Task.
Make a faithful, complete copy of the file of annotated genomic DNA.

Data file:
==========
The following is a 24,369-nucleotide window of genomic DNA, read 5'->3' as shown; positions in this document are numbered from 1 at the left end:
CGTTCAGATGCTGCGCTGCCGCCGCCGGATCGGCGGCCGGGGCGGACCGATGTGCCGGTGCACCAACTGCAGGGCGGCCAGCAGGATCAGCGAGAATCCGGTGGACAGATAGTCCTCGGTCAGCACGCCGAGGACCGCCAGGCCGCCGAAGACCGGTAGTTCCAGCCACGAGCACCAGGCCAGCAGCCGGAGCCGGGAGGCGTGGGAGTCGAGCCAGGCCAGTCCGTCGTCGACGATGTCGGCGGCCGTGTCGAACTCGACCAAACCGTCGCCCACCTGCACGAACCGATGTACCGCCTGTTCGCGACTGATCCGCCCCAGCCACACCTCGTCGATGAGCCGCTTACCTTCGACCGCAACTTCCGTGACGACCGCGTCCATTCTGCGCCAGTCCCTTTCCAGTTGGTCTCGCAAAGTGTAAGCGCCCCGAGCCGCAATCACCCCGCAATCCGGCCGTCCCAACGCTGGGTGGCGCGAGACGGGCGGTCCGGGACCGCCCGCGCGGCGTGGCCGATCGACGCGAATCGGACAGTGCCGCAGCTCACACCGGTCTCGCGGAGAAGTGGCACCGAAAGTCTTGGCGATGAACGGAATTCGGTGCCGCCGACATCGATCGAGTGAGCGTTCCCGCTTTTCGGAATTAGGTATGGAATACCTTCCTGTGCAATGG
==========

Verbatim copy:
The following is a 24,369-nucleotide window of genomic DNA, read 5'->3' as shown; positions in this document are numbered from 1 at the left end:
CGTTCAGATGCTGCGCTGCCGCCGCCGGATCGGCGGCCGGGGCGGACCGATGTGCCGGTGCACCAACTGCAGGGCGGCCAGCAGGATCAGCGAGAATCCGGTGGACAGATAGTCCTCGGTCAGCACGCCGAGGACCGCCAGGCCGCCGAAGACCGGTAGTTCCAGCCACGAGCACCAGGCCAGCAGCCGGAGCCGGGAGGCGTGGGAGTCGAGCCAGGCCAGTCCGTCGTCGACGATGTCGGCGGCCGTGTCGAACTCGACCAAACCGTCGCCCACCTGCACGAACCGATGTACCGCCTGTTCGCGACTGATCCGCCCCAGCCACACCTCGTCGATGAGCCGCTTACCTTCGACCGCAACTTCCGTGACGACCGCGTCCATTCTGCGCCAGTCCCTTTCCAGTTGGTCTCGCAAAGTGTAAGCGCCCCGAGCCGCAATCACCCCGCAATCCGGCCGTCCCAACGCTGGGTGGCGCGAGACGGGCGGTCCGGGACCGCCCGCGCGGCGTGGCCGATCGACGCGAATCGGACAGTGCCGCAGCTCACACCGGTCTCGCGGAGAAGTGGCACCGAAAGTCTTGGCGATGAACGGAATTCGGTGCCGCCGACATCGATCGAGTGAGCGTTCCCGCTTTTCGGAATTAGGTATGGAATACCTTCCTGTGCAATGG